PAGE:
July 24, 2012

Schumer, Gillibrand Announce FAA Has Agreed to Return Sidney Airport to Nighttime Service, Suspension Caused Significant Harm to Airport Business; Senators Successfully Urged Agency to Quickly Review Terrain Data & Restart Nighttime Flights

In February, Schumer & Gillibrand Pushed FAA to Swiftly Review Village of Sidney’s High-Terrain Data Necessary to Repeal Prohibition of Nighttime Travel - FAA Delays Stood in Way of Sidney Airport Return to Nighttime Service

Today, U.S. Senators Charles E. Schumer and Kirsten Gillibrand announced that  the Federal Aviation Administration (FAA) has heeded their call and approved Sidney Municipal Airport’s application for the Airports Geographic Information System (AGIS) program that had been preventing the critical return to nighttime travel at the airport. In late 2011, the FAA instituted a prohibition of nighttime travel at Sidney Airport in Delaware County, based on their determination that the region’s surrounding high-terrain lacked appropriately detailed survey data, preventing pilots from having an accurate assessment of the area during nighttime flights. The Village of Sidney completed and submitted a new aeronautical survey of the airport and surrounding terrain earlier this year to meet the FAA’s needs and to therefore repeal this current nighttime prohibition. 

In February, Schumer and Gillibrand urged the FAA to work swiftly to approve this application and to communicate with the Village of Sidney regarding any further information needed to lift this ban. The ban had forced officials at Sidney Airport to waive off planned flights and change service plans, had negatively impacted private air travel for local residents and business representatives, and has been a drain on the local government and economy. The Senators applaud the FAA’s expedited review and approval.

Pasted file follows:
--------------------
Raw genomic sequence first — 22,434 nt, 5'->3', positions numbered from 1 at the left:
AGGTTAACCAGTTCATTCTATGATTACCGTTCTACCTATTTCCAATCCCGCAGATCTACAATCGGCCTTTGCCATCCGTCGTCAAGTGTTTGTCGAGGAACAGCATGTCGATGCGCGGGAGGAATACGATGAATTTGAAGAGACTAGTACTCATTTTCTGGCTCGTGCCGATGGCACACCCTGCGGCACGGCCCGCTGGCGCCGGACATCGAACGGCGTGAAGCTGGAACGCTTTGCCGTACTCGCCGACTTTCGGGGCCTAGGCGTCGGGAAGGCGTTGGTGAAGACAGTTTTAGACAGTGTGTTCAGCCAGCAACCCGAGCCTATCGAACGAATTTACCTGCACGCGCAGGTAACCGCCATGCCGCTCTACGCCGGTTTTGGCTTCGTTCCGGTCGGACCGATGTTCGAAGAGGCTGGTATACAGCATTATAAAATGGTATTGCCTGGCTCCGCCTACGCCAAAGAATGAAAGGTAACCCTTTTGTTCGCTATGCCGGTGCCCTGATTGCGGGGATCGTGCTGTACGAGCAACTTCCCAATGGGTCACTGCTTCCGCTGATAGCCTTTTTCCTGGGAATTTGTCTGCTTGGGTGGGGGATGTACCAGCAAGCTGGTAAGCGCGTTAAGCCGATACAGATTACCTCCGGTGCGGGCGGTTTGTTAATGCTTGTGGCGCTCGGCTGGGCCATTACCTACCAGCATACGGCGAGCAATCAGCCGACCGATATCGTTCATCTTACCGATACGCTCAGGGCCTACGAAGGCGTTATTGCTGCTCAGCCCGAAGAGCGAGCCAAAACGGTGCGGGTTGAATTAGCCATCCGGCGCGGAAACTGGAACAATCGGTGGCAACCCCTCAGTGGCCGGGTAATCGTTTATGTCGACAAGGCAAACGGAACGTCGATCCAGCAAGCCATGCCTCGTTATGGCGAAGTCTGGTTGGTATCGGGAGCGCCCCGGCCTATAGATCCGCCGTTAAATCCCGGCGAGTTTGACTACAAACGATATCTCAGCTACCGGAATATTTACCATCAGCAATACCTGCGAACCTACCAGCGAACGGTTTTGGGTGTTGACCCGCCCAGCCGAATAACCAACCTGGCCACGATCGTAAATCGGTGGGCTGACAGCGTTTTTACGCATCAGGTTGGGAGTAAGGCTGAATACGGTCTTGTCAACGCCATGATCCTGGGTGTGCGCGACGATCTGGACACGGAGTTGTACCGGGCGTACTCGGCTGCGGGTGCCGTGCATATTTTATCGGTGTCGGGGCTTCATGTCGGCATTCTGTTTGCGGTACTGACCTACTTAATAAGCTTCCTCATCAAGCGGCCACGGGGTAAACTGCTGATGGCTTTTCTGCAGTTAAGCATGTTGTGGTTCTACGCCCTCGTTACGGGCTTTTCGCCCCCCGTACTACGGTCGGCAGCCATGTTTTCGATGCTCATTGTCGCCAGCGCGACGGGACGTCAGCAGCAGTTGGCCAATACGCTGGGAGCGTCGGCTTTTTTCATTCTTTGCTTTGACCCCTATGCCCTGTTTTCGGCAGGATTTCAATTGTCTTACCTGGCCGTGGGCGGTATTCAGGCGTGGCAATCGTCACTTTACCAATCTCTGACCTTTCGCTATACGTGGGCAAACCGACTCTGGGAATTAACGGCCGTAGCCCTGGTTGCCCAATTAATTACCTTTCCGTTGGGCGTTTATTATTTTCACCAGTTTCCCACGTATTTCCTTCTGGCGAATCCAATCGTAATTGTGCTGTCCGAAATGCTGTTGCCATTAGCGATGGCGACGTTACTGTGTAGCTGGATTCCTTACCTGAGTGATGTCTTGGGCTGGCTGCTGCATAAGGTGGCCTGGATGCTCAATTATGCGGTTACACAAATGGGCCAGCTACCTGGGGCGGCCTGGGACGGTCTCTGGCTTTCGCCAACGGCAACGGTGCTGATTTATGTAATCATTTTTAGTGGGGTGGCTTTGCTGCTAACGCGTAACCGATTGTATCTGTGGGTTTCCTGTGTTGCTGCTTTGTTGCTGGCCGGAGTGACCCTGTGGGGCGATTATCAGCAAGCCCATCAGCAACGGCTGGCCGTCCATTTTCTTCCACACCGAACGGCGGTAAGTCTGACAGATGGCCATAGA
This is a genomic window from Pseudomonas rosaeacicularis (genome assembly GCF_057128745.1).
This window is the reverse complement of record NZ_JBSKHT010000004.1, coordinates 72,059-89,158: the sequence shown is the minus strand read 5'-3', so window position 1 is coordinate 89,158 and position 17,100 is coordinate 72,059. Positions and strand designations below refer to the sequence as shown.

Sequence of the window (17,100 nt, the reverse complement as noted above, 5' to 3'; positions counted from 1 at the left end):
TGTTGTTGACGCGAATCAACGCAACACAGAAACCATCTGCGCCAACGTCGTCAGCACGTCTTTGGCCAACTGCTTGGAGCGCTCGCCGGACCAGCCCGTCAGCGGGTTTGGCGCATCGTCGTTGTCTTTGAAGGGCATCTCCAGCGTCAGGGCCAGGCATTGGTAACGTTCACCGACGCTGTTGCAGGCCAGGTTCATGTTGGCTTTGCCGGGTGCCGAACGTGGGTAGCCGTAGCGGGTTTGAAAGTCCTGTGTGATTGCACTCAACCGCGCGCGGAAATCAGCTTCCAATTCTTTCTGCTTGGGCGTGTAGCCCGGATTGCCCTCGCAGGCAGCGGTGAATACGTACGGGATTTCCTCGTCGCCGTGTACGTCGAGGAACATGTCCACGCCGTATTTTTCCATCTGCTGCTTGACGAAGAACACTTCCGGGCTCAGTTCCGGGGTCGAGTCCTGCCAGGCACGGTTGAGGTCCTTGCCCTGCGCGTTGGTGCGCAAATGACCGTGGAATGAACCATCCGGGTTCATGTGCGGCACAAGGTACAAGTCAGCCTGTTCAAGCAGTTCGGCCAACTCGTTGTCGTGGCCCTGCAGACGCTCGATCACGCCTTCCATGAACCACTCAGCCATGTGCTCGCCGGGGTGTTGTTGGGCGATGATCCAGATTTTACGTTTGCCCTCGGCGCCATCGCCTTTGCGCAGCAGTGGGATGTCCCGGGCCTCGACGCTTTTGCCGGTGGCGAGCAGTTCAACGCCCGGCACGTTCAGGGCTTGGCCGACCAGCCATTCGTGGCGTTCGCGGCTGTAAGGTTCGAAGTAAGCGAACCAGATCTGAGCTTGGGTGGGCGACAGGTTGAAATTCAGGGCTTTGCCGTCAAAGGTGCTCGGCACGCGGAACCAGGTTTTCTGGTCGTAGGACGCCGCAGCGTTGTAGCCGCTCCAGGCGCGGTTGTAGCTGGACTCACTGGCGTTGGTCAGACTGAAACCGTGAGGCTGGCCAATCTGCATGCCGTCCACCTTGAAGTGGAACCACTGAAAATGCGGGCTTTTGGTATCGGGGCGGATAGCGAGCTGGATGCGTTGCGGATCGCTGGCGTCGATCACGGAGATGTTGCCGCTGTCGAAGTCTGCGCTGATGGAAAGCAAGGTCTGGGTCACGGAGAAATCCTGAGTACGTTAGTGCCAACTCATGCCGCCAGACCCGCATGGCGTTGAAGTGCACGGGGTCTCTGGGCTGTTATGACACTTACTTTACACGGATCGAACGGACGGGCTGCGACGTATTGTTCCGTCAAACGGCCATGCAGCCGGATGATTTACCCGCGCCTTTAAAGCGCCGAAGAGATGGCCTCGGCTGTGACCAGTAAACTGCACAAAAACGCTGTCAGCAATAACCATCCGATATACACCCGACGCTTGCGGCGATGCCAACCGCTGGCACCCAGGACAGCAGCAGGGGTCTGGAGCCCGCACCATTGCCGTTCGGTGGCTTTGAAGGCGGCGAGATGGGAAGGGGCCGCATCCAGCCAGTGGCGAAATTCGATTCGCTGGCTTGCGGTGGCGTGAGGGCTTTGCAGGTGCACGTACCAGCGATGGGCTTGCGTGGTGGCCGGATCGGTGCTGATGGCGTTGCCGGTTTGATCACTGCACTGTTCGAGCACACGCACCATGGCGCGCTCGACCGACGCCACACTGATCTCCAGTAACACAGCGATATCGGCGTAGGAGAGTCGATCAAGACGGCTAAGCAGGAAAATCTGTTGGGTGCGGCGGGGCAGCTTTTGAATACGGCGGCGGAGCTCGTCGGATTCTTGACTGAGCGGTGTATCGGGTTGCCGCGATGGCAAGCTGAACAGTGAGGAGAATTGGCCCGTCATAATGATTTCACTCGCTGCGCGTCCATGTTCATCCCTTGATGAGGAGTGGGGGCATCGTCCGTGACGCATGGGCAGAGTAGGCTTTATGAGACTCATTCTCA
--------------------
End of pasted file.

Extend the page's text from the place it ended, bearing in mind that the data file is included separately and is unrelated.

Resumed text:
“Sidney Airport is once again set for a return to nighttime service, which is great news for the health and vitality of the airport and local businesses throughout Delaware County,” said Senator Schumer. “I am thrilled that the FAA has heeded our call to expedite the review of Sidney Airport’s application to get flight services back on track, and to provide a green light to nighttime flights that are essential to the region. Our rural airports are the lifeblood of the communities that they are in, and the news that the current ban on nighttime travel has been lifted will get Sidney Municipal Airport back on track.” 

“This is the right move for Sidney Airport, and I am pleased the FAA came to the table and worked with local leaders in good faith in this effort,” Senator Gillibrand said. “Restoring night service will help create better access to Delaware County to help keep travelers and businesses here on the move, and help strengthen the local economy.” 

In late 2011, the FAA determined that due to surrounding high-terrain and a lack of detailed survey data, certain airport activity at Sidney Municipal Airport would no longer be permitted after dark, including all night flights during periods of low clouds or reduced visibility. This ban creates a substantial hardship to business users like the local air charter operator, and also puts a strain on local economic activity. The Village of Sidney has since completed a new aeronautical survey of the Airport and surrounding regions as part of a recent FAA-funded master plan. However, the evaluation of the Village of Sidney’s application has met delays in the FAA’s AGIS office, even though the Village has submitted the necessary modifications that the FAA identified in order to accept and process the survey data for the Airport. In February, the Mayor of Village of Sidney sought help from Schumer’s office in order to break through these delays in approving the new survey data which has been submitted, and to help bring back nighttime service at Sidney Airport.